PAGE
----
How ‘at one’ are you with your body, and what reasons might there be if your body-sense got separate(d) from your soul-sense?
This piece starts with the difference between feminine and masculine spirituality, and introduces a few reasons why living in a physical body isn’t always easy.
It then invites a shift to the beloved body and how we can start to re-instate our body as a sacred place and love it from within.
Continue reading “Re-Anointing the Body by Eline Kieft”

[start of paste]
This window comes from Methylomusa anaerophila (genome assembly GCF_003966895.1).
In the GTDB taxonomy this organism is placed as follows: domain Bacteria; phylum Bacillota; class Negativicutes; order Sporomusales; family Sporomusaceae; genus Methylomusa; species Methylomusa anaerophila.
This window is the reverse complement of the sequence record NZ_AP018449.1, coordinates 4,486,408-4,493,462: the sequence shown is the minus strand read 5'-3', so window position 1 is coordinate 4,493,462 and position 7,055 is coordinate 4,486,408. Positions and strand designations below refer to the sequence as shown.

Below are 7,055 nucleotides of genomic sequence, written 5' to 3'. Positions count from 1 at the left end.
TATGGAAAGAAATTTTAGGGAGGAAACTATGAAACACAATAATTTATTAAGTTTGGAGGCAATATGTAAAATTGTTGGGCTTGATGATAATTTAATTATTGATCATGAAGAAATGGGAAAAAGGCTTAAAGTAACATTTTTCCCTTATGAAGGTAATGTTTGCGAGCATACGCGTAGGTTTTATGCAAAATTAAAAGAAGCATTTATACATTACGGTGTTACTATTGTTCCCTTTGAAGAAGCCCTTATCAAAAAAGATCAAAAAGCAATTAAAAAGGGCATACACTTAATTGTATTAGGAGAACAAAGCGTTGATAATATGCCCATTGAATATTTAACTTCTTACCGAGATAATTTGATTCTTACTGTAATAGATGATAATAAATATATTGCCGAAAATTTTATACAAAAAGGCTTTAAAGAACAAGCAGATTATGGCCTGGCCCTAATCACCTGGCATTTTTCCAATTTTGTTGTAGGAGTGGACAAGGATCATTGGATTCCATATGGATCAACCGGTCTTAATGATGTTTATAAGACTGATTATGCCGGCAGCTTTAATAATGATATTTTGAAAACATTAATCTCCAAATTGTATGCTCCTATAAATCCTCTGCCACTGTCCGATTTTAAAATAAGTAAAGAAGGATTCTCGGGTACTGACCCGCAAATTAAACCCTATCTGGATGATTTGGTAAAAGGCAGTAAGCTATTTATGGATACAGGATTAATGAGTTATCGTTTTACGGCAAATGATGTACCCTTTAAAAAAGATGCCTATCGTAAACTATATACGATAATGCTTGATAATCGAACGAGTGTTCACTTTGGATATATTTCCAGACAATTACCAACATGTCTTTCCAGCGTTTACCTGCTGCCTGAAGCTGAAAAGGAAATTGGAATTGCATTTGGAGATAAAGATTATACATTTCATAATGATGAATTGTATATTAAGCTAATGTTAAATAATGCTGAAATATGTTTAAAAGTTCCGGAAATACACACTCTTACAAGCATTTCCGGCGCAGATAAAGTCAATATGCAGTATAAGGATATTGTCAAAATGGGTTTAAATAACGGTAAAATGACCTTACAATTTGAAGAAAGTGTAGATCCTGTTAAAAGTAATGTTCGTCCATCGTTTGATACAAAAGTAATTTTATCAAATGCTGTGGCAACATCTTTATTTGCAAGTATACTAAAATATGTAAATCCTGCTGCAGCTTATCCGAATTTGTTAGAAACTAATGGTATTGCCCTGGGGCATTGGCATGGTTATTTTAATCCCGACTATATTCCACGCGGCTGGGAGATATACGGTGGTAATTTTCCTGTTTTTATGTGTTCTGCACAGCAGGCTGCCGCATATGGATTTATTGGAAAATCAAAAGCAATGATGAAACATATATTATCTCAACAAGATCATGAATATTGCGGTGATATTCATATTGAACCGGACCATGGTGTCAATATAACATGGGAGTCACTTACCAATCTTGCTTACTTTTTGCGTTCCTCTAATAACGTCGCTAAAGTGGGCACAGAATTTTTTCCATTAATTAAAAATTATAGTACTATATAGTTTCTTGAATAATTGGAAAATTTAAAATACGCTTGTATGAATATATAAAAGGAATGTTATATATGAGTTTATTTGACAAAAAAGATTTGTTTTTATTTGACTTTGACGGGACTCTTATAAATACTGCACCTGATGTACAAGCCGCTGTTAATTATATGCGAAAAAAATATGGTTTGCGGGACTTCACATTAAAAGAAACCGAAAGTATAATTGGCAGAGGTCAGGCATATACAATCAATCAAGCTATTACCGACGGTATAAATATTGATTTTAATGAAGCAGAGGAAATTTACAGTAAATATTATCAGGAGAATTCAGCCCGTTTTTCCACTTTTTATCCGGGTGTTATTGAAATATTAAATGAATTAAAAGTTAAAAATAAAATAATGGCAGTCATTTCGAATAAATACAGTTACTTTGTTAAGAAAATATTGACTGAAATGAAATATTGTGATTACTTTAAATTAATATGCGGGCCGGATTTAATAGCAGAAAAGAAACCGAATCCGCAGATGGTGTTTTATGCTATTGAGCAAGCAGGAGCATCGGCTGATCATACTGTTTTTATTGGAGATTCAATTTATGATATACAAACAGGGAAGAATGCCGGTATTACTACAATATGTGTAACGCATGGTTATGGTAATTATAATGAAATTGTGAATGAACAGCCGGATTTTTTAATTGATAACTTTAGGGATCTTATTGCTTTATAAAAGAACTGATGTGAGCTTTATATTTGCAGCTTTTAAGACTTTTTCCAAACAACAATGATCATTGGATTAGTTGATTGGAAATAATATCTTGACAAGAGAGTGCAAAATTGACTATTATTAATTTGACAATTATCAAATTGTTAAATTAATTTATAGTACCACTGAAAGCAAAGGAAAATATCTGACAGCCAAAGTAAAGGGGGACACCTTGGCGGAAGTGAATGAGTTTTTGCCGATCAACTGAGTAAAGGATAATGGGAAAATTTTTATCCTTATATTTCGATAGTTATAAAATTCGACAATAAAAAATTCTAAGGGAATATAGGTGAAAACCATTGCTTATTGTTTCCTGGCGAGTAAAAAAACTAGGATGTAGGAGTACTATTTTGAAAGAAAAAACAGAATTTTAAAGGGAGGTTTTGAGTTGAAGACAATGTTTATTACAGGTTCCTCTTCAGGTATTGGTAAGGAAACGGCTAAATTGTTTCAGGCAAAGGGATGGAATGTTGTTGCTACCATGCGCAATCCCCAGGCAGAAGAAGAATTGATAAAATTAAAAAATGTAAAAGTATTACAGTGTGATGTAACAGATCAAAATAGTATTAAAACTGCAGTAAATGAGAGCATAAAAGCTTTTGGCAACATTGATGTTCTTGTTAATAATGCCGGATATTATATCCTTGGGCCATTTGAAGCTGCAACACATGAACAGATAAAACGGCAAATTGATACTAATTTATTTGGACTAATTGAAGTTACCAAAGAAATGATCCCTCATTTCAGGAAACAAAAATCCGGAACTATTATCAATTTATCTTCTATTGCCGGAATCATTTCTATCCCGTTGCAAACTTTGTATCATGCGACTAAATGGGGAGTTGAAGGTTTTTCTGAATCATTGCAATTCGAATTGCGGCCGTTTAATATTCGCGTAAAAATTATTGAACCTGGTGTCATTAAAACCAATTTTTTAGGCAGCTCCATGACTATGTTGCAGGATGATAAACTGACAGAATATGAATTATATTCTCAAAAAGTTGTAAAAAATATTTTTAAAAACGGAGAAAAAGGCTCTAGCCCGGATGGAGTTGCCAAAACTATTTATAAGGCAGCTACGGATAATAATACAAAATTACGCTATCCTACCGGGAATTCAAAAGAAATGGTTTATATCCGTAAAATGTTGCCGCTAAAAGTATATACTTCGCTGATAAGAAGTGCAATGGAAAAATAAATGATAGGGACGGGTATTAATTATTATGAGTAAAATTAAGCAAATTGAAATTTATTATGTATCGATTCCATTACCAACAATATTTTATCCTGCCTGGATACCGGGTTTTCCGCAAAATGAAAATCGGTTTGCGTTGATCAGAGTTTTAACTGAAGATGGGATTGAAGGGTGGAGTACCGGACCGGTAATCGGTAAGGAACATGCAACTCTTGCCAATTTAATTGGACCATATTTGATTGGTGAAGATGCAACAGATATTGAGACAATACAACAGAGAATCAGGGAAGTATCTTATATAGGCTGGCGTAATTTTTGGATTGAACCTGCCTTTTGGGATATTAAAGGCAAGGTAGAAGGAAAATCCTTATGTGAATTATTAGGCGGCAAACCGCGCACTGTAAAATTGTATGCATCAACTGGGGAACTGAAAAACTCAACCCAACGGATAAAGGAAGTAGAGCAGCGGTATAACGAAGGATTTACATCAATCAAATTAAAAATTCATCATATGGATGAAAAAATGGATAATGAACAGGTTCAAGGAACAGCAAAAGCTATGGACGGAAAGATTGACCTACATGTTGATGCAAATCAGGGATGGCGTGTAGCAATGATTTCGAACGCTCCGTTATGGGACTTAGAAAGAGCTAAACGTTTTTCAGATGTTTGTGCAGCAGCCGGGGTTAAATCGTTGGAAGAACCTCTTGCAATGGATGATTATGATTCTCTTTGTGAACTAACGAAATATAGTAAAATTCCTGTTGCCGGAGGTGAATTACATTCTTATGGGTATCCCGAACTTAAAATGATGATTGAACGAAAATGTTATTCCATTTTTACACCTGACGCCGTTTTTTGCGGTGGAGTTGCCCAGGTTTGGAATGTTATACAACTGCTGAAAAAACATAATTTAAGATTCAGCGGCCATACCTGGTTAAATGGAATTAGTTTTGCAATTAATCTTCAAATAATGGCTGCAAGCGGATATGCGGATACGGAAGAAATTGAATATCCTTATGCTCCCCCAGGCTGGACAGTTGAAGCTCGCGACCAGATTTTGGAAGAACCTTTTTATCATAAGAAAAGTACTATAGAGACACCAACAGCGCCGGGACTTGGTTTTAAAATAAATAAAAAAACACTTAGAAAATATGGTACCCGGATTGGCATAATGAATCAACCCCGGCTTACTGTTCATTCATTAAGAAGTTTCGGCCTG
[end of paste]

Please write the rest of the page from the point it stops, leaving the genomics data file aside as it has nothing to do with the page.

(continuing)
Well-Behaved Women Seldom Make History is a book authored by Laurel Thatcher Ulrich. This has become a well-known phrase used by most feminists to imply a meaning of disobedience or stance against the patriarchal structure of society. Often in error, the credit of the invention of this phrase is attributed Eleanor Roosevelt and Marilyn Monroe. Their image, and especially the image of Monroe, will often appear with the slogan on merchandise as a means of marketing and raising revenue. Ironically, reinvention or reuse is prevalent in history when it comes to tradition or ritual for the same reason – monetary gain. This practice is common and the benefit of reinventing or reinterpreting an old tradition is an automatic connection to the past giving continuity, which, according to Eric Hobsbaum, instills strong “binding social practice,” (p. 10) including loyalty and duty in the members of the group. This is especially effective in manipulating the poor and uneducated who usually display strict obedience and blind acceptance of tradition. The Bengali reinvented tradition of satî is an example of this. Continue reading “Well-Behaved Women Seldom Make History, But Obedient Ones are Rewarded in Heaven: An Examination of the Re-Invention of the Bengali Tradition of Sati By Michele Stopera Freyhauf”